When he was a child in the ailing industrial upstate New York town of Thomaston, Lou "Lucy" Lynch befriended Sarah, his future wife, and the aloof Bobby Marconi. He also joined his family's struggles to make their decrepit convenience store profitable. Now 60, planning a trip to Venice with Sarah, and finally living in the wealthier part of town, Lucy reflects on the childhood events and relationships that defined his adult life: a trauma that left him with mysterious spells; the town's vicious racial tensions; his blindly optimistic father and shrewd mother; his adoration of the seductive Bobby, who escaped Thomaston to become a famous expatriate painter-and the love triangle that could have destroyed them all.
Knopf. 528 pages. $26.95. ISBN: 0375414959
"That Russo manages to juggle so many characters, themes, places, and time periods through 528 delicious pages is an astounding achievement. From its lovely beginning to its exquisite, perfect end, Russo has written a masterpiece." Mameve Medwed
"It's his most ambitious and best work. ... Russo does wonders with small men with small dreams. Bridge of Sighs is dramatic in a small town kind of way, which is a big part of its beauty." Bob Minzesheimer
"[Russo] doesn't do nostalgia as a commodity, and he doesn't do bittersweet as a literary device. ... Russo here is doing what he does best, putting a microscope over what looks like vacant territory and showing us the abundant life beneath the surface." Betsy Willeford
San Diego Union-Tribune
"The author masterfully reconciles and interweaves local color and social mobility with pertinent characterization as he plays a little temporal leapfrog throughout. ... Shall we draw any lessons from the actual Bridge of Sighs that led to the old prisons and that was regarded-at least legendarily-as the last view of scenic Venice (New England) that convicts saw before their imprisonment?" Gordon Hauptfleisch
Christian Science Monitor
"Sarah is treated to a late-breaking plotline that seems a little contrived (as, frankly, does the idea of Lucy writing a memoir), but overall, the novel shifts sure-footedly between the three main characters, tracing the patterns between generations of three families stuck in a literally poisonous town. ... And nobody does upstate New York-with its financial hardship, despair, and several feet of snow-better than Russo." Yvonne Zipp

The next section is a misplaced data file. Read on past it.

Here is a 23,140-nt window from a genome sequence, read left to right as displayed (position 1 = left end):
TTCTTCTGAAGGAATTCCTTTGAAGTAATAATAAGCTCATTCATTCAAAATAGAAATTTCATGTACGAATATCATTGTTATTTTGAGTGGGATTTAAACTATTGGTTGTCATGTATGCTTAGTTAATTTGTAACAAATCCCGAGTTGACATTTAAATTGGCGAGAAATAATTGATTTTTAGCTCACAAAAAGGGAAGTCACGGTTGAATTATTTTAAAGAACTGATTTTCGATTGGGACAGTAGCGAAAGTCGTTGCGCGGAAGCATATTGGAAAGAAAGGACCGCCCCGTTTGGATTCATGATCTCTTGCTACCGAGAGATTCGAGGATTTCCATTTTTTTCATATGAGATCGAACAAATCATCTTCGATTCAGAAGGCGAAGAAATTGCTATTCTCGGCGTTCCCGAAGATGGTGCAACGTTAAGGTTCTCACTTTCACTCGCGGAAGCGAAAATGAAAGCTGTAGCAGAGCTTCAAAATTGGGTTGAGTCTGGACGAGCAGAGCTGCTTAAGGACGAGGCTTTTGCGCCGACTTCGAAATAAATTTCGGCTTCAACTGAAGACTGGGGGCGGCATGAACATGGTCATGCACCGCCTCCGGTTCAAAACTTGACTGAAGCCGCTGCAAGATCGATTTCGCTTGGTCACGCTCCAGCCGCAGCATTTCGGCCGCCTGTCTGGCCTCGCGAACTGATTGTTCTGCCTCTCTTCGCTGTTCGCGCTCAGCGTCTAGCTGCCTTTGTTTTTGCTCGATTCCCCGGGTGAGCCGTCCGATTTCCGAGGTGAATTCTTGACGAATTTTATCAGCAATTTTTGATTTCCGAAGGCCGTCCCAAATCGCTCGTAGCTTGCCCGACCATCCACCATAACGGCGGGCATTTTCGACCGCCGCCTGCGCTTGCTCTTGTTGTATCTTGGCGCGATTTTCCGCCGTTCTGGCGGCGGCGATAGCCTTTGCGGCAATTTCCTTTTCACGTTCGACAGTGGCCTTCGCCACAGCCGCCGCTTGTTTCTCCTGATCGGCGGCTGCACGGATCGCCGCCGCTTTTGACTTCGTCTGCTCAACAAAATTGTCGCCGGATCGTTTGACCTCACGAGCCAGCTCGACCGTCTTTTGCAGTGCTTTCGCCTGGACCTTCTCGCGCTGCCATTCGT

"Richard Russo was already the patron saint of small-town fiction, but with his new novel, Bridge of Sighs . . . he's produced his most American story. ... This is not a particularly dramatic story-a racially charged high-school beating provides the only real fireworks-but Russo's sensitivity to the currents of friendship and family life, the conflicts, anxieties and irritations that mingle with affection and loyalty, make Bridge of Sighs a continual flow of little revelations." Ron Charles
New York Times
"So much of Bridge of Sighs concerns itself with oddball details, from petty rivalries between the Lynch and Marconi families to the Lynch in-house dispute about how to run a convenience store. ... But in the midst of these small matters, the big contours of Bridge of Sighs emerge." Janet Maslin
"What [Russo] really wants to pull, I believe, is to write an earnest, charming cautionary tale on the importance of loyalty and perseverance in an atmosphere of trust and forgiveness. What he misses is humanity's power to rise above the ordinary, the quality of transcendence that has lifted wiser novelists to greater heights than Bridge of Sighs." Bob Hoover
In his first novel since the Pulitzer Prize-winning Empire Falls (2001), Richard Russo again explores Main Street, USA, in a bittersweet, multilayered tale about fate, social mobility, humanity, and the limits of choice and self-invention. This time, he casts his compassionate (but never condescending) eye on three families, interweaving Lucy's, Bobby's, and Sarah's stories over 50 years. The Lynch-Marconi rivalry, race relations, high school classes, and the running of the store engaged most critics, though some noted redundancy, a misplaced note of social conscience, and the awkward juxtaposition of Lucy's and Bobby's lives. In the end, however, Bridge fulfills its creator's greatest literary gift: teasing out the intricacies of life in small-town America.